But I’m meandering into moaning territory again and I should be celebrating the New Year and all that might come with it. We have to remain hopeful. Okay, there will still be some casualties: Glastonbury has been cancelled again but that has to be started around now so there is no certainty for them to start spending the vast amounts that it takes to put on. We might get lucky with others. We’re keeping our fingers crossed for Cropredy in August. It’s still possible but it depends on the next couple of months.
And we already have a few snowdrops appearing. They cheer me up enormously because they are the first sign of renewal. Crocuses and Daffodils next and then maybe even washing on the line. With the warmer weather I hope that we will, at least, be able to return to meeting family and friends in gardens. Going through winter without that is incredibly tough and a great many people are beginning to struggle with the situation. Being locked into the house is stressful even when you live with a wonderful partner or family; I can’t imagine what it’s like for those who are afraid or unhappy. It must be torture. So we have to count our blessings (I sound like a proper old person now!). But I think we do. For most of us, we’re getting through this. We’ve all lost friends or loved ones or at least know someone who has but there is hope on the horizon and, although we all feel far worse than we did last spring (and I’m not sure why) we know that this will definitely end at some point. Everything does. And this will become a memory. Probably a vivid memory but still a memory. Nature has hammered us in the past and we’ve had some lucky escapes: apparently SARS could have been even worse than this has been. And Africa suffered with Ebola, a disease that seemed more akin to a zombie apocalypse than an infection. But the good guys find a way through it and, as a species, we keep surviving. A hundred years ago this would have wiped out probably half the population but we are in different times with different skills. And I think it’s important to remember that we are all part of the same nature that has brought this upon us. There will be time for reflection and, no doubt, apportioning of blame, but that is for after. For now, be grateful that we live in these times and we have the tools and the knowledge and the skills to deal with it.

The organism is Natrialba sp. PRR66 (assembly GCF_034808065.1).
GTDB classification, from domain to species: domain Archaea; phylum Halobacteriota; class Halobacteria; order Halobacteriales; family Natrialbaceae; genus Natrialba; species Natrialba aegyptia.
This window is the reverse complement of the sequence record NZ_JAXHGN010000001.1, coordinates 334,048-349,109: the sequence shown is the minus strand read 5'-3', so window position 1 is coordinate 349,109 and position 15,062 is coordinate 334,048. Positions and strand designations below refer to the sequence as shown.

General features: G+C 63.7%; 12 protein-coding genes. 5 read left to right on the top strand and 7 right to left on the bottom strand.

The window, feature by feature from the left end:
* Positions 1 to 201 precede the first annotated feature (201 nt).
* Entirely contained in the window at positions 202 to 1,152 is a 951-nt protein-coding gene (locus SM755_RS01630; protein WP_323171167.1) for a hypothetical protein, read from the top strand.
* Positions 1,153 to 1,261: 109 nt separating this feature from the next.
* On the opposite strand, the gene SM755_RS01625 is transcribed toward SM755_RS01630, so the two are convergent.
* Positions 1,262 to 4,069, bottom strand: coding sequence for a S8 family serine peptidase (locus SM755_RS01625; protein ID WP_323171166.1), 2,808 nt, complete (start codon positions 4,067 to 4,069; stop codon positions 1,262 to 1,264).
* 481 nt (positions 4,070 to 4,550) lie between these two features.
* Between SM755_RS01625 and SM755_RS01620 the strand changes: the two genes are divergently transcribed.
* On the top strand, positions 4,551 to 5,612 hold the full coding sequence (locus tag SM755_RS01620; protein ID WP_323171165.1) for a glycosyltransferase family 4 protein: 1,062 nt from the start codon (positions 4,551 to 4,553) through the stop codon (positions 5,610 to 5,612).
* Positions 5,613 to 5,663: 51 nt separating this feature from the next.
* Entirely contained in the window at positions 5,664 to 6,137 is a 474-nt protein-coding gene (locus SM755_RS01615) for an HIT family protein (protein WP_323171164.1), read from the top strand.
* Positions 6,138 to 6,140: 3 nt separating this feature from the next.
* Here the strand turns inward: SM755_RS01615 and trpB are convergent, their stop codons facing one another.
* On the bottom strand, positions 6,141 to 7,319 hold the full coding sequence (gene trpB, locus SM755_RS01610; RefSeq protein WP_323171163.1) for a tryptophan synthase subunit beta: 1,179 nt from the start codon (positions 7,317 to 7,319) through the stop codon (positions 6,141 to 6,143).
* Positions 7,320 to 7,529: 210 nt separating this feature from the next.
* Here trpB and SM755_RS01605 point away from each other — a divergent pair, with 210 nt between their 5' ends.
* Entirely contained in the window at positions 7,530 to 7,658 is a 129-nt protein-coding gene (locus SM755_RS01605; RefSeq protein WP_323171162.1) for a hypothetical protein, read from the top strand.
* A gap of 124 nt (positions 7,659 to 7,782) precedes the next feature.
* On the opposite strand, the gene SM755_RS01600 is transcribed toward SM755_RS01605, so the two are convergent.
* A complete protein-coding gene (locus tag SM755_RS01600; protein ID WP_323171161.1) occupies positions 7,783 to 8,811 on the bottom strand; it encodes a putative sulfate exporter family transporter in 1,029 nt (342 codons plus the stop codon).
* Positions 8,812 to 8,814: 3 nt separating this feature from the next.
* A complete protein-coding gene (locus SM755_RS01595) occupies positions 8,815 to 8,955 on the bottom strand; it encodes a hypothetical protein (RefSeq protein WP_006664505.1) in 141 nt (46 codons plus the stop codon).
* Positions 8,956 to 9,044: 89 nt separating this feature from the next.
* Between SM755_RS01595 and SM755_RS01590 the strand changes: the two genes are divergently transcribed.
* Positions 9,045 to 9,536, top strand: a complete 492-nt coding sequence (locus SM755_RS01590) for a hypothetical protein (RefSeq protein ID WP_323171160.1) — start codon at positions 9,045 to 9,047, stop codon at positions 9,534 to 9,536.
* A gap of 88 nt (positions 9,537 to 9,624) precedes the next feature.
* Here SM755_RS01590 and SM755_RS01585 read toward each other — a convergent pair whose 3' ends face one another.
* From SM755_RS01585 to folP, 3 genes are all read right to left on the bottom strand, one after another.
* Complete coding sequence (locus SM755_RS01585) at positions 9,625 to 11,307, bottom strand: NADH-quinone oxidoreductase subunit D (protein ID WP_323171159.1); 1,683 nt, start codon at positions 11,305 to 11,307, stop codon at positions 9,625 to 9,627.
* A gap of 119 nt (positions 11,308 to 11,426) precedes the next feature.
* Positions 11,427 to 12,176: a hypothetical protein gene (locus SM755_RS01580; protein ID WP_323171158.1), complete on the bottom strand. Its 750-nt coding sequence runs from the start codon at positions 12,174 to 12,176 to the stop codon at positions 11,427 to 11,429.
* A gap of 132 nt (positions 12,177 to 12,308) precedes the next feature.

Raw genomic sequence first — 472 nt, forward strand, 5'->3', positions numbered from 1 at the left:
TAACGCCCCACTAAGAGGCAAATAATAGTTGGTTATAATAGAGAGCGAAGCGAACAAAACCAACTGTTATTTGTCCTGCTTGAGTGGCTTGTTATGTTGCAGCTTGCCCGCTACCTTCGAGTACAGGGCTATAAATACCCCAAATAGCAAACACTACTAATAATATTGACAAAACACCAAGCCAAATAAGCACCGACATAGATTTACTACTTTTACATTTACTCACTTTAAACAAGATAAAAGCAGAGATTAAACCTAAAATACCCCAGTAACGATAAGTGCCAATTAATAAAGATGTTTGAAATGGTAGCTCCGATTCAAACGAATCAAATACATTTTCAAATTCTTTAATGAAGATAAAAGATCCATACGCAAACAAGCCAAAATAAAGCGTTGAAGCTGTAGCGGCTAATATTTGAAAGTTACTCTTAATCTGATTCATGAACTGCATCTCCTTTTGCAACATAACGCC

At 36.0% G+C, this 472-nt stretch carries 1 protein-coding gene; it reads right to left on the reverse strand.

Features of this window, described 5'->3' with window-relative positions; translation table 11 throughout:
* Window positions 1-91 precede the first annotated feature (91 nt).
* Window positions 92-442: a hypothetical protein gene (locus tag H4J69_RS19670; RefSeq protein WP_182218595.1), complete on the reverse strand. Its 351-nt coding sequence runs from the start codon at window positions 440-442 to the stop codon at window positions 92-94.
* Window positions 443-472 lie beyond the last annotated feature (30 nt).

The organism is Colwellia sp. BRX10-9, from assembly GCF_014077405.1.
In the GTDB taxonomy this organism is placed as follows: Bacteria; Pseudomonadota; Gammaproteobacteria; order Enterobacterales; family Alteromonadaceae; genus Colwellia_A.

I’m not exactly sure what this blog is about. I rarely have a plan before I start writing and I have to admit that this is all far more for my benefit than those of you who read it. Nevertheless, the writing process normally kicks in and that magical triangle between eye, brain and fingers creates something coherent and half worthy. This feels like a directionless ramble and, having just read through it, it reads like a directionless ramble. But then so does life at the moment. But, despite that, we are all travelling in the same direction (at nine hundred miles an hour) and we will all arrive in roughly the same place at some time in the future. I don’t usually look forward to the future (too much anxiety) but for once, I am. And I hope we all can. We’ll never know how close a shave all this was. Maybe not at all, maybe surviving by the skin of our teeth. But it’s been a shared experience. And it should make us all better people. I know, some have an amazing talent for not bettering themselves but I hope they become increasingly a minority (oxymoron?).
So, February beckons. I wonder what it will hold for us? More of the same? A bit of light relief? God help us no more disastrous events. As the sun slowly moves further down my garden as the days progress, I wish everyone well. Good health, both physical and mentally, and look forward to catching up on all the missed hugs.
The photos are sparse this month but they are there to cheer as much as possible: a snowy outlook, a determined apple, and a friendly deer.
So, I’ll see you again in February. In the meantime, check out my Website!